One wheelchair for all situations

Students of ETH Zurich have developed a wheelchair that can climb stairs. Is this the future means of transport for people with walking disabilities?

Test driver Raffael smiles. He is the first person with a walking disability that gets to drive up a flight of stairs with the Scalevo wheelchair – in reverse on two caterpillars. At the top, the journey continues on two wheels; the system is self-balancing. The wheelchair is a prototype of ETH Zurich. For many people with walking disabilities, everyday life is filled with barriers. They usually have to circumvent curbs and stairs. Ten Swiss students want to change that. In the future, no obstacle should prevent the freedom of movement of wheel-chair users. The budding engineers developed a new type of wheelchair, within just 12 months. The first feedback received from people with walking disabilities all over the world is positive “and many want to purchase our wheelchair already,” says machine engineer Carlos Gomes.

Actually, Gomes and his colleagues only wanted to build a robot that can climb stairs. But their professor encouraged them to go a step further. That is how the eight engineers of ETH Zurich started with the development of a stair-climbing wheelchair in the summer of 2014. It had to be very manoeuverable, easy to operate – and, above all, safe. The team also recruited two industrial design students from the Zurich University of the Arts. The basic principle was found quickly. During normal operation, the wheelchair should drive on two wheels, like a Segway. They planned to overcome the stairs with caterpillars that can be extended and retracted. The wheelchair is called Scalevo and unites two motion principles in one: a hybrid chair, so to speak.

The practical test

Finally, this is what it looks like: The wheelchair user approaches stairs and selects the appropriate function on the touch screen. With sensors and cameras, the chair measures the incline of the stairs and automatically drives up to them in reverse. The caterpillars lower. They start to turn and move the wheelchair up the stairs. Speed: one step per second. The driver stays in a straight position the entire time. As soon as the sensors detect the end of the stairs, stabilising wheels move into position to ensure the wheelchair cannot tilt over. Then the caterpillars lift up and the wheelchair continues the journey on two wheels.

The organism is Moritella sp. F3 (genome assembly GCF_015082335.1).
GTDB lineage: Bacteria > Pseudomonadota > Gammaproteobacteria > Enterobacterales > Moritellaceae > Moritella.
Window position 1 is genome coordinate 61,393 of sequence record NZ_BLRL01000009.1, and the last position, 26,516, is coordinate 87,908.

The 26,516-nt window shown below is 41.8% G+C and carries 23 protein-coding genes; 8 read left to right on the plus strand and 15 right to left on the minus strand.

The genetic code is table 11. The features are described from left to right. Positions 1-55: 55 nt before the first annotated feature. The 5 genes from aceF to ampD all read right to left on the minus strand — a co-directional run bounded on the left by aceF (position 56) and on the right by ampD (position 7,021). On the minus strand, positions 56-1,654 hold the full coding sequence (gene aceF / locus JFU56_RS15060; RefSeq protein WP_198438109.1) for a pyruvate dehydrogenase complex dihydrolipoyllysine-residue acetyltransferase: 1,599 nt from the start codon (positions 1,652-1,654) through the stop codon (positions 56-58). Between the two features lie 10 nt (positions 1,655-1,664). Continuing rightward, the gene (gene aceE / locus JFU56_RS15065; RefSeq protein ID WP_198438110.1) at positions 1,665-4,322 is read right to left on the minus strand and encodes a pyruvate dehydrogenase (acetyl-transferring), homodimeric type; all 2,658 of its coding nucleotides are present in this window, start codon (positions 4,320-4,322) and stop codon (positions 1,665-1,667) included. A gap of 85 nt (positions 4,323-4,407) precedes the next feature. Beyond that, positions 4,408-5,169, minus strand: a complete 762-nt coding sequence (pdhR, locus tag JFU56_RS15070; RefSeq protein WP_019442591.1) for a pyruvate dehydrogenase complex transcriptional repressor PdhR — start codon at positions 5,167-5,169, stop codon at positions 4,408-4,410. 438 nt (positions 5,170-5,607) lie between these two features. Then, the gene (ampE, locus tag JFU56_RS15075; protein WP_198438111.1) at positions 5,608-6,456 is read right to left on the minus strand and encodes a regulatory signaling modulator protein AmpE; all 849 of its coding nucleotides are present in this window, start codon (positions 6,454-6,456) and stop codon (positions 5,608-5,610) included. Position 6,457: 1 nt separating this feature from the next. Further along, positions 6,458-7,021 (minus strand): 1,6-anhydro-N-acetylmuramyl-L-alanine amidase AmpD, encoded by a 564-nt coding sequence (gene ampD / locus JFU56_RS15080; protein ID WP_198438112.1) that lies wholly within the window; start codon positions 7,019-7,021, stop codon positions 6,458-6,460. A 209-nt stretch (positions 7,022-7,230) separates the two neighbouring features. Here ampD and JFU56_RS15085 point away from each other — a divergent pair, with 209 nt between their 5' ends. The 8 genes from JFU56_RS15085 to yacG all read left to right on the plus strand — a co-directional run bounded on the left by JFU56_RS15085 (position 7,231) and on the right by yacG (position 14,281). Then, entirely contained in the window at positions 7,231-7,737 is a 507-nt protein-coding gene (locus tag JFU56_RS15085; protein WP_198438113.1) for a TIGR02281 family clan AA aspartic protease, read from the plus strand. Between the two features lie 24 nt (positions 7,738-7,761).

The wheels and the caterpillars are equipped with two maxon electric motors that act as drives. Brushless DC motors are used in combination with ceramic gearheads. Carlos Gomes and his team are enthusiastic about the drives that maxon provided to them: “The motor-gearhead combination is strong, precise, quiet and, at 3.2 kilograms, relatively light. The maxon engineers gave us expert advice and the support was excellent.”

The key to success

The students are very satisfied with their work. “Good teamwork was the key to our success,” says Gomes. Additionally, they implemented the suggestions of many people with walking disabilities, like adding a belt or inclining the seat backward slightly, so that the wheelchair user does not slip forward. “We would never have thought of such details ourselves.”

Time to face the competition

It is not the end yet. In Autumn 2016, the engineers will compete in the Cybathlon in Zurich with their Scalevo wheelchair. This is a competition where people with disabilities compete against each other.

Technical aids are not only permitted but actually encouraged. After all, the intention of this event is to motivate researchers and engineers to invent better and more affordable wheelchairs, prosthetics and other aids.

A vision for the future

The Scalevo team is sure: They want to win the Cybathlon in the wheelchair category. Some modifications to their device are necessary. The suspension of the caterpillars has to be made stiffer, the operation more intuitive, the reliability has to be increased. Then everything is possible. Perhaps the young inventors will found a start-up, who knows? If they do, the new wheelchair with its integrated caterpillar might be available on the market soon.

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